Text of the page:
The state of California is trying to force ride-hailing companies to treat their drivers as permanent employees, but they would rather shut down.
The law in question is called Assembly Bill 5 (AB5), which apparently prohibits ride-hailing firms Uber and Lyft from classifying their drivers as independent contractors. Instead it wants to ensure said drivers get all the perks and benefits that come with being a full employee, which would significantly increase the cost of using them and, in turn, increase the cost of using the services.
Uber and Lyft don’t seem to have published any formal statements on the matter, instead choosing to litter their press sites and company blogs with the now customary pandering and corporate virtue signalling. However they have taken the opportunity to make their positions clear through other channels as reported by the Verge.
In the clip below, Uber CEO Dara Khosrowshahi makes the point that its California drivers already have a lot of flexibility about what they can charge and that it’s especially counter-productive of the state to force this issue at a time of unprecedented unemployment. He and his counterpart at Lyft have said the move will force them to suspend operations in the state until Prop 22 is voted on by Californian residents in November.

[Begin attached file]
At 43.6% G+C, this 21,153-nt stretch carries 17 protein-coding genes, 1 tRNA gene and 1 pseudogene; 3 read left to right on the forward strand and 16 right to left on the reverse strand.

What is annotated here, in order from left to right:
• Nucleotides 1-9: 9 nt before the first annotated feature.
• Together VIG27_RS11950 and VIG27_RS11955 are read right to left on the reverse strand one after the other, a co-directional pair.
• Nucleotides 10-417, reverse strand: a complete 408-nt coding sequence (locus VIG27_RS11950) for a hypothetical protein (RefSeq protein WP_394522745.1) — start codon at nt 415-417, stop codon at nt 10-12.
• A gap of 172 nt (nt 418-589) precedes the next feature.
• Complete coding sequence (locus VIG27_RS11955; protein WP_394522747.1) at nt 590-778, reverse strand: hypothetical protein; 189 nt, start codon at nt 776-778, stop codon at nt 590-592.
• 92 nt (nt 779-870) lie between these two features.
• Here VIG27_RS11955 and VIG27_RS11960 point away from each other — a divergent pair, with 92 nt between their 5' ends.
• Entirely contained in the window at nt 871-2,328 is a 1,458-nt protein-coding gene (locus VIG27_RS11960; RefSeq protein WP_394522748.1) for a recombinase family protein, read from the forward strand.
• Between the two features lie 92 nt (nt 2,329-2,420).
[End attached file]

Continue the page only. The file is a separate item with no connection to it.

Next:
Uber CEO Dara Khosrowshahi tells @SRuhle the ride-hailing app would have to shut down in the state of California until at least November if a judge’s ruling that Uber must treat drivers as employees instead of independent contractors fails to be appealed by the company. pic.twitter.com/ntAMMxf4Cf
— MSNBC (@MSNBC) August 12, 2020
While its easy for feel for gig economy workers due to their lack of benefits and job security, they’re essentially in the same position as all other contractors who knowingly exchange security for flexibility. Nobody has a gun to Uber and Lyft drivers’ heads and they’re free to seek salaried work if they choose. The painfully woke Californian legislature has essentially decided to ban casual labour and the real losers will be workers deprived of an easy revenue stream and consumers denied a cheaper alternative to taxis.